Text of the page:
We get to the EMP and I am delighted to discover that it is attached to another museum, which I’ve not yet seen and which is far more interesting to me than Jimi Hendrix’ guitar. The SciFi museum opened recently, and apparently the admission ticket I receive is good for that, too.
I’m going to the SciFi museum, I say.
Mr. Faraway and his children think this is a good idea, so along with several other people from the bus, we head in that direction. We wander around looking at set sketches and props from Avatar; I take pictures of The Child with a genuine, apparently wood Dalek from the original Tom-Baker-era Doctor Who that I grew up on. We all wait on line together for the kids to have their own Avatar videos made and uploaded to YouTube.
When the downstairs has been exhausted, we head up to see what else there is.
The Child and the boy want to go check out the music section now and begin racing off in that direction, past the giant guitar tornado sculpture. Mr. Faraway says, I’ve got them, and races off too. It happens quickly – suddenly, The Child is just gone, doing what she wants to do, and I’ve lost control of her, the situation.
She can’t even supervise her child properly, he must be thinking.
I wander around for a bit, but then return to the main hall and wait for them. As I stand there, trying not to look as awkward as I feel, I watch concert footage of Freddy Mercury, and idly remember how much The Foreigner loved his music. He played it all the time.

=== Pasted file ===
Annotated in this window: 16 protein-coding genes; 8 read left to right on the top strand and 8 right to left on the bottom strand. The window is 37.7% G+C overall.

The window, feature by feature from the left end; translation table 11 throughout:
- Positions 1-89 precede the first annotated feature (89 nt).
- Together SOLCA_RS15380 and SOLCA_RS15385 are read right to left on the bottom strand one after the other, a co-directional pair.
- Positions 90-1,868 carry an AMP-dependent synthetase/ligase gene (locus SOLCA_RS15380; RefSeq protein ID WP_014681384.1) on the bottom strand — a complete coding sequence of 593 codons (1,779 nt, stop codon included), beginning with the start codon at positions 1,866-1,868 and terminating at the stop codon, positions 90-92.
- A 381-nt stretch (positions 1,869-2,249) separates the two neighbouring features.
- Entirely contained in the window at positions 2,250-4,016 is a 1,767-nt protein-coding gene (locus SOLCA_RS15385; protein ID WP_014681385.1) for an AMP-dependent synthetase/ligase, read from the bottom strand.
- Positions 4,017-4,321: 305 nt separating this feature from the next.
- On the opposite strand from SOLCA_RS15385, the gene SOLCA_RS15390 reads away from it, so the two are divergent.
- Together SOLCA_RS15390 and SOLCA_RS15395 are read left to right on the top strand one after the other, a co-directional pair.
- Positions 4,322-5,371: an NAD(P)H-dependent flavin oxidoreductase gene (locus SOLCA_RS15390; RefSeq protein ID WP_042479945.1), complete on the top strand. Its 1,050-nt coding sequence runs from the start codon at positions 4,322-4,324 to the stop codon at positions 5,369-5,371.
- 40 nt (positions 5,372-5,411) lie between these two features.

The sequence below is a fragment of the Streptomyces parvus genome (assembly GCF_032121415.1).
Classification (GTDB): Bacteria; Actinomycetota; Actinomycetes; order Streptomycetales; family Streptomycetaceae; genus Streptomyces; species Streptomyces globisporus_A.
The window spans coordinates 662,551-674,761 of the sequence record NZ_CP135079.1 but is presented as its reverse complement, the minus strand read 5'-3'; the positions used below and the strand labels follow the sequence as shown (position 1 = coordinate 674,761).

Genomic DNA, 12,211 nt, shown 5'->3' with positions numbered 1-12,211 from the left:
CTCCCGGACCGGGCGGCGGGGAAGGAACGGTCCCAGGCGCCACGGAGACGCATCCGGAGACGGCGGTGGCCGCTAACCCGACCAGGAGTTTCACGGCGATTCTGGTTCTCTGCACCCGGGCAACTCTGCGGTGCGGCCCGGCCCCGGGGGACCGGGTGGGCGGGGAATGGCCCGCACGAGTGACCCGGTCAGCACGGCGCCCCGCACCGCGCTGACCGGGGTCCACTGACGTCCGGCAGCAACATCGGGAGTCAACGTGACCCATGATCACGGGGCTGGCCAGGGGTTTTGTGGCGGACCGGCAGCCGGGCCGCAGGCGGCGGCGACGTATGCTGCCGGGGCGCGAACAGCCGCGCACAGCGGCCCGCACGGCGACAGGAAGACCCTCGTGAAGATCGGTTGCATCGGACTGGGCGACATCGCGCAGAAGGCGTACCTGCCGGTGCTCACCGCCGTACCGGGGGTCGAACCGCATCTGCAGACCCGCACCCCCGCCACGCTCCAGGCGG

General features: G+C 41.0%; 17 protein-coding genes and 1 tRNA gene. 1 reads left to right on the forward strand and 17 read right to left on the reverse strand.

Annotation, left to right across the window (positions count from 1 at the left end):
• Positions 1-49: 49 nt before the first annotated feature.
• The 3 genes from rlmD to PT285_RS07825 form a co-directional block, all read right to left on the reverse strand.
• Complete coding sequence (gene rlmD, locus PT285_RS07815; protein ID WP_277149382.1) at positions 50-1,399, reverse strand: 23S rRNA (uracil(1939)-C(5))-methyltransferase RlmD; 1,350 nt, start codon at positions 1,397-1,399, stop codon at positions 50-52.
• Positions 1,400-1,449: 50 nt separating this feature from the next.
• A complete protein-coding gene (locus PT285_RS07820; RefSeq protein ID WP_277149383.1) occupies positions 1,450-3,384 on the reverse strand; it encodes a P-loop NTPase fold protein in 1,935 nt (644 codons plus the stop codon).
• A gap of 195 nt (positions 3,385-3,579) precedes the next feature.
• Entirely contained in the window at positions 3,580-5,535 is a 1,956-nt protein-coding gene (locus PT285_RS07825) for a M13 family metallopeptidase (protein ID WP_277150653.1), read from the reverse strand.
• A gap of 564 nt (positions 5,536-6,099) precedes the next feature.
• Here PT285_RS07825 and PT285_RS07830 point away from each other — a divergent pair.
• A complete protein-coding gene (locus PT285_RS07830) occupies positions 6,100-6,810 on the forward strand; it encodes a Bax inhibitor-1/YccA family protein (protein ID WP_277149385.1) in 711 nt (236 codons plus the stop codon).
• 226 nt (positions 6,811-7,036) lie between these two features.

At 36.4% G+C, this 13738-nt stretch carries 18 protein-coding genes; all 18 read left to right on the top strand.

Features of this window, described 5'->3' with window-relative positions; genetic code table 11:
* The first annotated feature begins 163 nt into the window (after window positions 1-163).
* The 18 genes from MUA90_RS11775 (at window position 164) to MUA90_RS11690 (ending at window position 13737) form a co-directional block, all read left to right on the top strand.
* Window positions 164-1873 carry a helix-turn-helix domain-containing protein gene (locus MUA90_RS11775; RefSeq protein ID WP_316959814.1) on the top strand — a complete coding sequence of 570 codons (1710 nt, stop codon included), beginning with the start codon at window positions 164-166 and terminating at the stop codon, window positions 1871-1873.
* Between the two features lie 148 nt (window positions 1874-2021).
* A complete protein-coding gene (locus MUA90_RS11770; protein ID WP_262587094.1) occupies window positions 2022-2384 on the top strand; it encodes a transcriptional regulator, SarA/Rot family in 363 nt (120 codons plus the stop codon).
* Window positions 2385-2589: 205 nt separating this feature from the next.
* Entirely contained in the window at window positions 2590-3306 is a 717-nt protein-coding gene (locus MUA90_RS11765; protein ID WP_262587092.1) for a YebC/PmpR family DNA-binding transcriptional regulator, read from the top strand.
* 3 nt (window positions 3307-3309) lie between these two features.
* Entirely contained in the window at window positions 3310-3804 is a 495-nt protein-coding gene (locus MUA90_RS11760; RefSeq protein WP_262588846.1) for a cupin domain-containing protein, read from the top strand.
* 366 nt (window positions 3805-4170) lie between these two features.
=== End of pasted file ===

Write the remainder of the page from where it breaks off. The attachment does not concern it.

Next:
Mr. Faraway returns with two children in tow, and they all tell me what a great time they had. He took pictures, and promises to email them to me. He doesn’t seem annoyed that he had to manage an extra child for a bit, and it dawns on me: This is what fathers do.
I have to think about this for a moment, and I play through my mind all the fathers of The Child’s friends. They do things like this too. Perform in talent shows with little girls, spin them around on ice skating rinks, laugh at their jokes. In some world I have never lived in, this is completely normal and routine. I want to live there too, I think – but I never seem to meet the likes of Mr. Faraway. Actually, I sometimes do meet them, but someone else has almost always met them first.
I’m completely lost in thoughts and stumped for conversation now, but the problem is solved when more of the group starts to gather in the same area. I focus on the music, since it’s hard to hear much else anyway.
We board the bus back, and I get on first, and head toward the back of the bus. Mr. Faraway takes a seat toward the front and begins chatting with another father.
I sit in the back and listen to the chattering of teenagers around me, and wish I had not been so hopelessly needy that I drove away the only conversation I felt safe enough to have.